BT Should Take a Phased Approach to Replacing EE’s Brand

The Company Must Tread Carefully to Reduce Confusion Among Newly Acquired Customers

BT has today overcome the final regulatory hurdle in its acquisition of EE, and attention will now turn to how BT will position its mobile services. Central to this is the future of the EE brand.

It seems inevitable that BT will move to replace the EE name, but it shouldn’t rush to do so. EE has benefitted from strong investment to become synonymous with widespread 4G coverage, and awareness continues to improve. A greater priority for BT will be the complex task of reworking back-end and billing systems as it merges the UK’s largest fixed-line and mobile operators, and only then should it start to articulate changes to consumers.

BT will need to tread carefully while it rebrands to reduce confusion among its newly acquired customers. It marks another step in the long journey of subscribers who originally took out a contract with One2One, and follows rebranding of the network to T-Mobile in 2002 before a merger with Orange created the Everything Everywhere and EE monikers. These same customers’ mobile service provider will shortly change names again, this time to BT.

BT’s legacy association with fixed-line services could be a challenge for the company’s mobile ambitions in the consumer market. However, recent stronger promotion of the fledgling BT Mobile offering is helping to address this. A sensible approach for this segment could be to first offer BT products and services in selected EE stores, or to use the EE brand name alongside BT Mobile’s marketing. This would help customers to begin to make an association between the two companies, reminiscent of the way EE brought together the Orange and T-Mobile names a couple of years ago. However, BT might be better advised to rebrand more quickly in enterprise given its already established strong presence in this sector.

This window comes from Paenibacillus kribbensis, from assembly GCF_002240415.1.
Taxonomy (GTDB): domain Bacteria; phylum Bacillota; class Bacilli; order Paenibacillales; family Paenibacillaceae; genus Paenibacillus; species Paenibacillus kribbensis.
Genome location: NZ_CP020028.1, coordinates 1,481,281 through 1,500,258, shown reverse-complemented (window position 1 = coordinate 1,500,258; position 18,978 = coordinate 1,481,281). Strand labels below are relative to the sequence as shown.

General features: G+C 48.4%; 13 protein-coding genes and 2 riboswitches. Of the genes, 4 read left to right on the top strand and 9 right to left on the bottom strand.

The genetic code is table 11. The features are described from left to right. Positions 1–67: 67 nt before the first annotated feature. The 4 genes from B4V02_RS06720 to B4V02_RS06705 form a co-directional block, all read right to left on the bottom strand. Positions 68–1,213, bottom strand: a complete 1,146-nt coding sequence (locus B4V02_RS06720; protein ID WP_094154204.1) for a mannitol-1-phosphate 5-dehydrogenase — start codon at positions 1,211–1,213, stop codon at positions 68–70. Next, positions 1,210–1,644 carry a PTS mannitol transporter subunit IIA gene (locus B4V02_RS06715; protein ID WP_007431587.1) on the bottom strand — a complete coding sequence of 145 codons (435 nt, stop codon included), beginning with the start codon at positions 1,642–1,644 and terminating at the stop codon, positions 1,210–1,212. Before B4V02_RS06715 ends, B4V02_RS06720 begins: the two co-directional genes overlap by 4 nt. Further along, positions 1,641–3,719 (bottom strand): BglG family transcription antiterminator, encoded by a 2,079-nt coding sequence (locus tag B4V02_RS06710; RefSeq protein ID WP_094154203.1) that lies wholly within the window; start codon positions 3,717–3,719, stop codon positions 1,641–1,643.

The purchase of EE also paves the way for significant high-street rebranding. BT’s lack of a retail presence is its Achilles heel, but converting EE shops will enable it to present and communicate its multiplay service face-to-face. This could give it a major boost as the UK market inevitably evolves to toward offering bundles of mobile, broadband and TV.

However, I still believe EE’s brand name in the UK will outlast O2 despite today’s news. Parent CK Hutchison will look to quickly rebrand O2 as Three should it receive regulatory approval for the planned £10.25 billion acquisition. This would follow a similar approach in Ireland and create advantages of scale and consistency across its European reach.

But O2 clearly possesses a stronger brand in the UK than Three thanks to considerable investment, and won the Marketing Society Brand of the Year award in 2015. Jettisoning the O2 name could be a risky move — in particular, Three must be very careful in assessing the future of O2-branded initiatives like Priority that play a crucial role in its strong customer loyalty.

One thing is clear: UK consumers should be prepared for major changes to mobile providers’ branding and standing over the next couple of years.